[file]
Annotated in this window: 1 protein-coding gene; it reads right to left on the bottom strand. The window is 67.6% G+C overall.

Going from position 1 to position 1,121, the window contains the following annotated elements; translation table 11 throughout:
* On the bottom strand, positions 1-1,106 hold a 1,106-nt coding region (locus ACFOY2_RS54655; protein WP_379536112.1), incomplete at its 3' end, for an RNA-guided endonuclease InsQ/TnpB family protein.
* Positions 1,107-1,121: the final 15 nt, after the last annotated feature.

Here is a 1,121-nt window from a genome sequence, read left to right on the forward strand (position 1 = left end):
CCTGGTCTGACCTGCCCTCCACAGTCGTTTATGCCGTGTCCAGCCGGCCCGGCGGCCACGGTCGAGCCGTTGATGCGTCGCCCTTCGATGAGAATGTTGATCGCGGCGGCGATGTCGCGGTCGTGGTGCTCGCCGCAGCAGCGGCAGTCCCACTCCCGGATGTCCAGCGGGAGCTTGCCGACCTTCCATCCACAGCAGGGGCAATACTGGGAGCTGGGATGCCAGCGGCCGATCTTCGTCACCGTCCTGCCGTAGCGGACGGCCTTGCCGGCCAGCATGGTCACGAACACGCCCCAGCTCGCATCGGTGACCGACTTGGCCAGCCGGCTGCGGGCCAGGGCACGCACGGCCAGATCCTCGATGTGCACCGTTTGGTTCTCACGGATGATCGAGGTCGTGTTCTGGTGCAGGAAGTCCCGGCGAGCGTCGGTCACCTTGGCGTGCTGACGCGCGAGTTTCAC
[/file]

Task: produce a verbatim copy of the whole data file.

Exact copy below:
Annotated in this window: 1 protein-coding gene; it reads right to left on the bottom strand. The window is 67.6% G+C overall.

Going from position 1 to position 1,121, the window contains the following annotated elements; translation table 11 throughout:
* On the bottom strand, positions 1-1,106 hold a 1,106-nt coding region (locus ACFOY2_RS54655; protein WP_379536112.1), incomplete at its 3' end, for an RNA-guided endonuclease InsQ/TnpB family protein.
* Positions 1,107-1,121: the final 15 nt, after the last annotated feature.

Here is a 1,121-nt window from a genome sequence, read left to right on the forward strand (position 1 = left end):
CCTGGTCTGACCTGCCCTCCACAGTCGTTTATGCCGTGTCCAGCCGGCCCGGCGGCCACGGTCGAGCCGTTGATGCGTCGCCCTTCGATGAGAATGTTGATCGCGGCGGCGATGTCGCGGTCGTGGTGCTCGCCGCAGCAGCGGCAGTCCCACTCCCGGATGTCCAGCGGGAGCTTGCCGACCTTCCATCCACAGCAGGGGCAATACTGGGAGCTGGGATGCCAGCGGCCGATCTTCGTCACCGTCCTGCCGTAGCGGACGGCCTTGCCGGCCAGCATGGTCACGAACACGCCCCAGCTCGCATCGGTGACCGACTTGGCCAGCCGGCTGCGGGCCAGGGCACGCACGGCCAGATCCTCGATGTGCACCGTTTGGTTCTCACGGATGATCGAGGTCGTGTTCTGGTGCAGGAAGTCCCGGCGAGCGTCGGTCACCTTGGCGTGCTGACGCGCGAGTTTCAC